Government’s position

  • The PM has announced the formation of a committee to make MSP more transparent, as well as to change crop patterns — often determined by MSP and procurement.
  • The panel will have representatives from farm groups as well as from the State and Central Governments, along with agricultural scientists and economists.

Issues with legal backing

  • Demand-supply dynamics: Economic theory, as well as experience, indicates that the price level that is not supported by demand and supply cannot be sustained through legal means.
  • States responsibility: The Centre has suggested that the States are free to guarantee MSP rates if they wish, but also offers two failed examples of such a policy:

[I] Sugar FRP

  • In the sugar sector, private mills are mandated to buy cane from farmers at prices set by the Government.
  • Faced with low sugar prices, high surplus stock, and low liquidity, mills failed to make full payments to farmers, resulting in an accumulation of thousands of crores worth of dues pending for years.

[II] Withdrawal of traders

  • The other example is a 2018 amendment to the Maharashtra law penalizing traders with hefty fines and jail terms if they bought crops at rates lower than MSP.
  • As open market prices were lower than the (legalized) MSP levels declared by the State, the buyers withdrew from the market and farmers had to suffer.

Will a legal backing for MSP solve all the ills that plague the Agriculture sector?

  • Only one side of the coin: Actually, no. Remunerative price or MSP is only one part of the problems farmers face.  Farmers face many other issues other than price, which itself is not guaranteed given the influence of politicians and cartels in mandis.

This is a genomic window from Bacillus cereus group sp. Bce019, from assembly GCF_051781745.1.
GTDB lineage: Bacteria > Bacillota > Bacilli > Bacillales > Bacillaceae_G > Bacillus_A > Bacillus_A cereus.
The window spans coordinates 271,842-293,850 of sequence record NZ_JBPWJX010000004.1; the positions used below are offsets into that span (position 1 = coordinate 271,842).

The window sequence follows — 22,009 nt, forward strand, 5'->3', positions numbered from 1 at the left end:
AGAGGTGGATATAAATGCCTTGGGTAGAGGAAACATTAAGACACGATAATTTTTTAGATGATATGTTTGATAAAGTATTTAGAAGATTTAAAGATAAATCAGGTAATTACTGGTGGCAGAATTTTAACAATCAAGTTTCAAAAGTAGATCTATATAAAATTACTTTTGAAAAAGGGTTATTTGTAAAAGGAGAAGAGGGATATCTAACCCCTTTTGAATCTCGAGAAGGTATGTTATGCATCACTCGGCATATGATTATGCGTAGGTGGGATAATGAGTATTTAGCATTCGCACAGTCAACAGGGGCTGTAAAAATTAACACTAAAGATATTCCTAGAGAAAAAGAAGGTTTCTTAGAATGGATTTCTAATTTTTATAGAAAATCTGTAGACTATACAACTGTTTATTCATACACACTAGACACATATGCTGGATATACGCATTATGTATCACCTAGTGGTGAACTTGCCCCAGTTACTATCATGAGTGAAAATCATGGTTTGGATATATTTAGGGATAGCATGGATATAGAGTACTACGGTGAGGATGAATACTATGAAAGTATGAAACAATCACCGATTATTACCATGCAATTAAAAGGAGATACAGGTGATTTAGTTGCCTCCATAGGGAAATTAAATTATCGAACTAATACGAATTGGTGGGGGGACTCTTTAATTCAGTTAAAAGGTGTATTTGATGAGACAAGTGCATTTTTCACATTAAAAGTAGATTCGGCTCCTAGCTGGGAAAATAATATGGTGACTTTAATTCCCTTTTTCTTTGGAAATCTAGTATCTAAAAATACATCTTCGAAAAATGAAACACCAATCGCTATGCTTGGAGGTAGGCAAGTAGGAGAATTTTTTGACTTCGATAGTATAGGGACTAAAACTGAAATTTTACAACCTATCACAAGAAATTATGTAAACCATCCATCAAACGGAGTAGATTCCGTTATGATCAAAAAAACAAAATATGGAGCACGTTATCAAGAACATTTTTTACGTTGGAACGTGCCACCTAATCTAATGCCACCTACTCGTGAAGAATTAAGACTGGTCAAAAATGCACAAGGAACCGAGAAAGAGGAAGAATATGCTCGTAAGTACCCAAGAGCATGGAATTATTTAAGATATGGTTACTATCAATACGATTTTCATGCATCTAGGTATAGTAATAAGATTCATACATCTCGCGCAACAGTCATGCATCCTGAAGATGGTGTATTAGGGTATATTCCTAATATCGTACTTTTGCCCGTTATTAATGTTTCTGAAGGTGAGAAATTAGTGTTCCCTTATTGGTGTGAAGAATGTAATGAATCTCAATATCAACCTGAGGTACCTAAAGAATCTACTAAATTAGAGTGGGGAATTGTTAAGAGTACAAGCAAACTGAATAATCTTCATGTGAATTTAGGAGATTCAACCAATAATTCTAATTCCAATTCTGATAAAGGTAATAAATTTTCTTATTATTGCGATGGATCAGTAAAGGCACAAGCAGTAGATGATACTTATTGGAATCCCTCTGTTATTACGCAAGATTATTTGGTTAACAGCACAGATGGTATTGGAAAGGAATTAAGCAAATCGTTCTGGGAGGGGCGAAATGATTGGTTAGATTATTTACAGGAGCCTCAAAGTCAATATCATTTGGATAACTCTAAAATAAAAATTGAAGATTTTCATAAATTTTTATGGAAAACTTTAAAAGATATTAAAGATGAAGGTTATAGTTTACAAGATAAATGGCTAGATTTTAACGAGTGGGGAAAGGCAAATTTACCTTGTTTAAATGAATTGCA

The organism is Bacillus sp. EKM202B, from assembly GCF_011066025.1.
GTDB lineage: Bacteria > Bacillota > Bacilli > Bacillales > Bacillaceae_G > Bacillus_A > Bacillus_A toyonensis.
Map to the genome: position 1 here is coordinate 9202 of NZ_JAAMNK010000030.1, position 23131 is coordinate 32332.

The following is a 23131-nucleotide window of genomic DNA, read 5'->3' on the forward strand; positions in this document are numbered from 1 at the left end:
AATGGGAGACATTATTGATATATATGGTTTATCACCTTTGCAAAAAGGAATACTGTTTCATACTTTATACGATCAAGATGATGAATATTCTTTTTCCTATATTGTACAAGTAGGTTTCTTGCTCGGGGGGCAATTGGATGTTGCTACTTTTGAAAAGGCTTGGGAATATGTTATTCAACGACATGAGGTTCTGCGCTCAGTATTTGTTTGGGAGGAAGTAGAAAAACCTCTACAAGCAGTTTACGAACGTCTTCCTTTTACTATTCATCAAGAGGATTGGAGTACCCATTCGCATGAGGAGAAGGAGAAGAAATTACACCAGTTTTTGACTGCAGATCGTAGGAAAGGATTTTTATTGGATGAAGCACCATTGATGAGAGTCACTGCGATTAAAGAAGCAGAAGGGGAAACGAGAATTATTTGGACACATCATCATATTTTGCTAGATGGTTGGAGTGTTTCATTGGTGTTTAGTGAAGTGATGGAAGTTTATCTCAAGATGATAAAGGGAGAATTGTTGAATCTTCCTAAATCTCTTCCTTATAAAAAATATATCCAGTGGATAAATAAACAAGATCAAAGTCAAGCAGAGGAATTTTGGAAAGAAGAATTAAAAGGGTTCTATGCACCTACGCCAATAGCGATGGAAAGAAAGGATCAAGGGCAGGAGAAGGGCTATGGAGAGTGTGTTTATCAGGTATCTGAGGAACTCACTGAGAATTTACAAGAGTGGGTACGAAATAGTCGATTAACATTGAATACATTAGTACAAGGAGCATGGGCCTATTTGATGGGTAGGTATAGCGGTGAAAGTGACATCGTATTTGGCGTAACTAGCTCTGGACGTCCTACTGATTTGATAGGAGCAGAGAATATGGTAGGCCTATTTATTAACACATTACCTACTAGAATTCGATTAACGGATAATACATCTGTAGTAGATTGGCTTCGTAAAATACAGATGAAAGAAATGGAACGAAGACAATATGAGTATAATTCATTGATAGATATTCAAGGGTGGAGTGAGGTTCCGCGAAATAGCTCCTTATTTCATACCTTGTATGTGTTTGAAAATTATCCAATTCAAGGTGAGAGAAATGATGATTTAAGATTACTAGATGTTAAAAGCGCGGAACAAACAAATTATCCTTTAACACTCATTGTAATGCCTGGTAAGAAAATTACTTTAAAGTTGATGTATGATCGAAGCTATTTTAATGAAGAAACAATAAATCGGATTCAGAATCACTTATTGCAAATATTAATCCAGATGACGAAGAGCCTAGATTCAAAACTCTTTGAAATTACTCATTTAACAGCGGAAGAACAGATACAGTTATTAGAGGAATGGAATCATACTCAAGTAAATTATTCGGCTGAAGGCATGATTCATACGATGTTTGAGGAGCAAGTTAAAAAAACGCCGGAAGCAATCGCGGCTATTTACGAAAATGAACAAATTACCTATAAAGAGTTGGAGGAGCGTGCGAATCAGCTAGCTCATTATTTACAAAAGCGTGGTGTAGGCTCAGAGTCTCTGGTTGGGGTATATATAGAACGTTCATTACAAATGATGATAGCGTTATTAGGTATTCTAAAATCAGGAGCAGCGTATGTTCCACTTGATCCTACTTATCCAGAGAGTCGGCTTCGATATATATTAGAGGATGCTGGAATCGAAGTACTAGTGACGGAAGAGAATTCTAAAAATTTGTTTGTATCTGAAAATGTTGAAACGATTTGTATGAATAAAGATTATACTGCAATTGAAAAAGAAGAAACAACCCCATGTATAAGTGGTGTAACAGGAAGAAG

• Information deficit: They lack information on which crop to grow, when to sow, apply plant nutrients and which pest is attacking their crop.
  • Lack of technology: Farmers are also short of post-harvest technologies to ensure a better shelf life for their produce.
  • Irrigation and storage problem: They do not get adequate facilities to irrigate their lands, with nearly 50 percent of the land being rain-fed and lacking ample warehouses to store their produce at the village level, besides proper roads to connect them to the mandis.
  • Threat of new loopholes: Legal backing for the MSP could also lead to the danger of the trade keeping away from places where the law is implemented vigorously.

 Fiscal cost of making the MSP legally binding

  • The MSP value of the total output of all the 23 notified crops worked out to about Rs 11.9 lakh crore in 2020-21.
  • Taking an average of 75% yields a number – the MSP value of production actually sold by farmers – just under Rs 9 lakh crore.
  • The government is further, as it is, procuring many crops. The MSP value of the 89.42 mt of paddy and 43.34 mt of wheat alone bought during 2020-21 was around Rs 253,275 crore.
  • All in all, then, the MSP is already being enforced, directly or through fiat, on roughly Rs 3.8 lakh crore worth of produce.
  • Providing a legal guarantee for the entire marketable surplus of the 23 MSP crops would mean covering another Rs 5 lakh crore or so.

Conclusion

  • A growing consensus among economists for guaranteeing minimum “incomes”, as against “prices”, to farmers.
  • That would essentially entail making more direct cash transfers either on a flat per-acre (as in the Telangana government’s Rythu Bandhu scheme) or per-farm household (the Centre’s PM-Kisan) basis.
  • The resource requirement of such interventions will be so huge that no government will be left with resources to help farmers through other means like investment in public infrastructure, irrigation, and other incentives.
  • The danger of over-reliance on MSP is already visible in the state of Punjab. Agriculture has reached an almost static stage there.
  • The state is unable to diversify away from crops like paddy, which is destroying its natural resources and environment, marring long-term prospects of farming.